The world is not made up of geniuses, in fact they are very few, and those few are often in need of a balance. If only literary geniuses produced books and writings, the world would be scantily provided with literature; great writers are about as scarce as great singers, and what should we do in all our little villages, in all our homes, our schools, and our churches, if people refused to sing because some one had succeeded in achieving a great musical triumph, and possessed a voice like a nightingale, and had set the world in a furore; if such were the case the world would not be so full of music as it is, and many a sad heart would lack the sweet consolation and healing balm that comes through the soothing influence of song; it is a blessed thing, to be able to sing, or play on a musical instrument. It gives relief to the feelings, and voice and expression to the holiest emotions of the soul; then let us encourage all that which elevates and purifies; and whatever opens up avenues for the exalted emotions of the human soul, tends to fuller development of the inner life and promotes that higher culture, which is a step in advancement towards the exaltation, we all desire to attain.
Instead of discouraging those who have a desire to write, even though their efforts are poor, rather stimulate them to greater diligence, and more persistent effort, in cultivating the talent with which they have been endowed, or in pouring forth the song which is welling up in the soul. We have not too many writers, nor too many books in my humble opinion. We had far better pay out more money for books and reading matter, and less for many other things not so useful or pleasant in a home. I hope to see the day when in every home in the land, there will be a library of choice books and papers, suited to different tastes, and also musical instruments, and other attractions for a home that will elevate the minds of the inmates and produce a higher mental and spiritual atmosphere, and make mankind more godlike in intelligence, which is said to be the glory of God, Himself.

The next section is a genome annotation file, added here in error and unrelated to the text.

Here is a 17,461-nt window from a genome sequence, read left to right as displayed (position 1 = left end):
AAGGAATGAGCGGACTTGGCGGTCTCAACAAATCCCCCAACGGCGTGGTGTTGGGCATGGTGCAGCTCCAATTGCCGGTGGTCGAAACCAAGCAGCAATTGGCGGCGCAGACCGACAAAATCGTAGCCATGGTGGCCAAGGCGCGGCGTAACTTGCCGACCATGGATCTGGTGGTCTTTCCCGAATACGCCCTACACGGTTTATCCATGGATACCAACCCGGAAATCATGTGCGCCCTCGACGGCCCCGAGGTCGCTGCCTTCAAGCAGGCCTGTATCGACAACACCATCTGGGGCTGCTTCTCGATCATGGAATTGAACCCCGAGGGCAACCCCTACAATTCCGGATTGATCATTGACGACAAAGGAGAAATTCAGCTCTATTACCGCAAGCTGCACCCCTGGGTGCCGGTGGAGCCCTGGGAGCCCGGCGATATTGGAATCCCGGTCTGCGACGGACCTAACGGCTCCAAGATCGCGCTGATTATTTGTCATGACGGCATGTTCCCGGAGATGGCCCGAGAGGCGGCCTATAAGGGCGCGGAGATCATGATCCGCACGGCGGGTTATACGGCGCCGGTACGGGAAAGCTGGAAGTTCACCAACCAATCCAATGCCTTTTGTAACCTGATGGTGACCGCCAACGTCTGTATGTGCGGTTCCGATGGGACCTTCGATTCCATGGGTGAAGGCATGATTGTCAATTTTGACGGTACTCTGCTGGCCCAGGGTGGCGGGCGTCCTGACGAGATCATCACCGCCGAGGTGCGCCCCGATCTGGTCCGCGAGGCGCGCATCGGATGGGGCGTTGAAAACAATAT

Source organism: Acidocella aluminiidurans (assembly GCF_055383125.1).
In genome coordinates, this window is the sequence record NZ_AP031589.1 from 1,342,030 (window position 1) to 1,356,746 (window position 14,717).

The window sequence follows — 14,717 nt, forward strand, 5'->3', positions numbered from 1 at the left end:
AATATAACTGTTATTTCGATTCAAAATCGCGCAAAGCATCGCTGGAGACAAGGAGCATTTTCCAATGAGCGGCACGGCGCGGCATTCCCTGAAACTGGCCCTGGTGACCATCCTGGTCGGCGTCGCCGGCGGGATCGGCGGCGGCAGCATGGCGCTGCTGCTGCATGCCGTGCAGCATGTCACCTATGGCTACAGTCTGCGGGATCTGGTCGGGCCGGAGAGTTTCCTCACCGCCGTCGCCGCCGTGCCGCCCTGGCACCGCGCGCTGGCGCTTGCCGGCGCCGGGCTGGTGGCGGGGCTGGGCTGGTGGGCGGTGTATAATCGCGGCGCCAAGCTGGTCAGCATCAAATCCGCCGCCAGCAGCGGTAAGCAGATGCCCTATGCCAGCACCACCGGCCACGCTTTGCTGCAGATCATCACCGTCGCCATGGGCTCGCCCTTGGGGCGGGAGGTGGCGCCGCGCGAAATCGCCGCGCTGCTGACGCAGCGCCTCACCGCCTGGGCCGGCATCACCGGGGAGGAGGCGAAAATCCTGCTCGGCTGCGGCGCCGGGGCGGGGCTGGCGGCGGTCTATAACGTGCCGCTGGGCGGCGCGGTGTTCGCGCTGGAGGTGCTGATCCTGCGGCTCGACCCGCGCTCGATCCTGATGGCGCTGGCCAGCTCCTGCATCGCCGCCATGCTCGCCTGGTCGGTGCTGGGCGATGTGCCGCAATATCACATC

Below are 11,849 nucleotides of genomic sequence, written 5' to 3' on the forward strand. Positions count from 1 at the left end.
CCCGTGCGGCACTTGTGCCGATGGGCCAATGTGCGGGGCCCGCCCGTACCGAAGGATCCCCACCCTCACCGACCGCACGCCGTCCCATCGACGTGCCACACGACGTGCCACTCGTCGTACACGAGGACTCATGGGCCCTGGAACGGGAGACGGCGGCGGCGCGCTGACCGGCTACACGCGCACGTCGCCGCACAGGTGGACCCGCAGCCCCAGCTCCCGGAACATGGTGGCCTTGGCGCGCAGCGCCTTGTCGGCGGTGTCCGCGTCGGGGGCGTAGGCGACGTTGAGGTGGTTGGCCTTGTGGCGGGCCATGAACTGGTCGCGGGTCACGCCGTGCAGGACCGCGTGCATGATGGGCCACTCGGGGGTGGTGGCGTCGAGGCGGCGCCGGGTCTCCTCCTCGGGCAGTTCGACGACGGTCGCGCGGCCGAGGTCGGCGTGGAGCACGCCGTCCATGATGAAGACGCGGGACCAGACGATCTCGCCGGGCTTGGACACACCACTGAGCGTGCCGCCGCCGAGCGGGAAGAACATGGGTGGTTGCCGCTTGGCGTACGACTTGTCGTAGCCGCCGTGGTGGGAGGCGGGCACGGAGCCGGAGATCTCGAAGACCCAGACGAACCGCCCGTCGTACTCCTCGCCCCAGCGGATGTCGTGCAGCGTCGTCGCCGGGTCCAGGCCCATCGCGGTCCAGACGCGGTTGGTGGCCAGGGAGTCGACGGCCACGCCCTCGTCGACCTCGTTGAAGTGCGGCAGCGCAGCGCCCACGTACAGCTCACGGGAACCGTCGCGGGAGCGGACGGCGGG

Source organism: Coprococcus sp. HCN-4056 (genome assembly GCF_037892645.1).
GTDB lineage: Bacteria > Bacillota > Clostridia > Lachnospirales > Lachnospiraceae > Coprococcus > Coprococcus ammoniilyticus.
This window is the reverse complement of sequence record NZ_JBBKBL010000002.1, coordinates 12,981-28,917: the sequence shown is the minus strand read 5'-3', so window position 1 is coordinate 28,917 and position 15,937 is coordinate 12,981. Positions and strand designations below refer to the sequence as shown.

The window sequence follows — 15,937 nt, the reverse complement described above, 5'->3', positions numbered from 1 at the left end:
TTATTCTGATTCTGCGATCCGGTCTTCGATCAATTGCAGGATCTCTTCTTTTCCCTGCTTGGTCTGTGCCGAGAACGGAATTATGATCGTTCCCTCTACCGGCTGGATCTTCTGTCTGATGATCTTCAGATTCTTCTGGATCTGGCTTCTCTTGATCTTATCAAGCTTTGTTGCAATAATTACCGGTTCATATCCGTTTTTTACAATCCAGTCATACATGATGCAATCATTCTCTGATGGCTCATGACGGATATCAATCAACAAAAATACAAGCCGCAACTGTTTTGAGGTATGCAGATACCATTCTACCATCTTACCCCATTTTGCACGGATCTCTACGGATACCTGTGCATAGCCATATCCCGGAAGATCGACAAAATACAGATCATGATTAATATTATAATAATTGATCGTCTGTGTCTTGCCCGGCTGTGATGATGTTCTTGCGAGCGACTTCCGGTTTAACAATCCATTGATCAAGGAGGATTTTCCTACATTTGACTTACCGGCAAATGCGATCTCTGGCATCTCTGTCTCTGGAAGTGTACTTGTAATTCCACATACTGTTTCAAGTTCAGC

How foolish it would be when one has a song upon his lips not to pour it forth, because some who are learned and able will criticize him severely or unjustly; such a one is unjust to himself, and is not making use of the talent committed to his keeping, and will one day be held accountable for hiding it. Such a one lacks fortitude, and needs encouragement from those who are stronger or braver. St. Paul says, let those who are strong bear the burdens of those who are weak, and if we truly loved one another we would be more willing to do this; but instead of such being the case, many are ready to pull down and discourage those who are using their best endeavors to benefit the world of mankind, and often crush the one who is struggling against difficulties, when they might reach out and help him; a little influence to support one when making an earnest effort to develop one’s gifts is most welcome, and the gratitude of the receiver is ample recompense, for it is always more blessed to give than to receive.